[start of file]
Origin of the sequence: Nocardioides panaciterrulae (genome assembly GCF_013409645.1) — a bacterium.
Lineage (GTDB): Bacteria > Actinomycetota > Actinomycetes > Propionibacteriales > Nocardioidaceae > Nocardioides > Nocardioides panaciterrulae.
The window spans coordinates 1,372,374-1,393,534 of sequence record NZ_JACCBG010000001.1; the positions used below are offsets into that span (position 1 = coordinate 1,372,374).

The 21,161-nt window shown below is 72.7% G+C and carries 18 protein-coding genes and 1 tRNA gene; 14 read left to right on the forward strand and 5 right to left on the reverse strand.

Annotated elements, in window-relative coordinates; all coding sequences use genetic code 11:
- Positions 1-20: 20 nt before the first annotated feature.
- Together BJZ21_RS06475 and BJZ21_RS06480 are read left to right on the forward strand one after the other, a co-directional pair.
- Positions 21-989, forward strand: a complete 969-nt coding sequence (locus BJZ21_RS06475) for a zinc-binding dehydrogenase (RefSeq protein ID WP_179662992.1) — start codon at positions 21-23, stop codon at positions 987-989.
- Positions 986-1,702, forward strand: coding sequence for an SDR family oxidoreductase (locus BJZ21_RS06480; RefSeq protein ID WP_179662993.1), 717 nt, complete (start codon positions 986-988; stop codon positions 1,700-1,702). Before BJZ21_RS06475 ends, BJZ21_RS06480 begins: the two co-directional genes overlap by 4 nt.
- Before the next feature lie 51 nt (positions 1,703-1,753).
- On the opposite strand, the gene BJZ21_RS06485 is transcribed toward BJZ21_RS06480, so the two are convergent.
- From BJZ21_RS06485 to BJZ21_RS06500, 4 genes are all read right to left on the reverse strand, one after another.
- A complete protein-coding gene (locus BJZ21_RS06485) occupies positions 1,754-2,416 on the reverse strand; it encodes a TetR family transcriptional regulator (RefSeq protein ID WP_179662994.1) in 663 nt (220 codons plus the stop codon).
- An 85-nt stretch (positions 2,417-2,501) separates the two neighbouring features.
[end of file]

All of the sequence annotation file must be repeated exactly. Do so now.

Origin of the sequence: Nocardioides panaciterrulae (genome assembly GCF_013409645.1) — a bacterium.
Lineage (GTDB): Bacteria > Actinomycetota > Actinomycetes > Propionibacteriales > Nocardioidaceae > Nocardioides > Nocardioides panaciterrulae.
The window spans coordinates 1,372,374-1,393,534 of sequence record NZ_JACCBG010000001.1; the positions used below are offsets into that span (position 1 = coordinate 1,372,374).

The 21,161-nt window shown below is 72.7% G+C and carries 18 protein-coding genes and 1 tRNA gene; 14 read left to right on the forward strand and 5 right to left on the reverse strand.

Annotated elements, in window-relative coordinates; all coding sequences use genetic code 11:
- Positions 1-20: 20 nt before the first annotated feature.
- Together BJZ21_RS06475 and BJZ21_RS06480 are read left to right on the forward strand one after the other, a co-directional pair.
- Positions 21-989, forward strand: a complete 969-nt coding sequence (locus BJZ21_RS06475) for a zinc-binding dehydrogenase (RefSeq protein ID WP_179662992.1) — start codon at positions 21-23, stop codon at positions 987-989.
- Positions 986-1,702, forward strand: coding sequence for an SDR family oxidoreductase (locus BJZ21_RS06480; RefSeq protein ID WP_179662993.1), 717 nt, complete (start codon positions 986-988; stop codon positions 1,700-1,702). Before BJZ21_RS06475 ends, BJZ21_RS06480 begins: the two co-directional genes overlap by 4 nt.
- Before the next feature lie 51 nt (positions 1,703-1,753).
- On the opposite strand, the gene BJZ21_RS06485 is transcribed toward BJZ21_RS06480, so the two are convergent.
- From BJZ21_RS06485 to BJZ21_RS06500, 4 genes are all read right to left on the reverse strand, one after another.
- A complete protein-coding gene (locus BJZ21_RS06485) occupies positions 1,754-2,416 on the reverse strand; it encodes a TetR family transcriptional regulator (RefSeq protein ID WP_179662994.1) in 663 nt (220 codons plus the stop codon).
- An 85-nt stretch (positions 2,417-2,501) separates the two neighbouring features.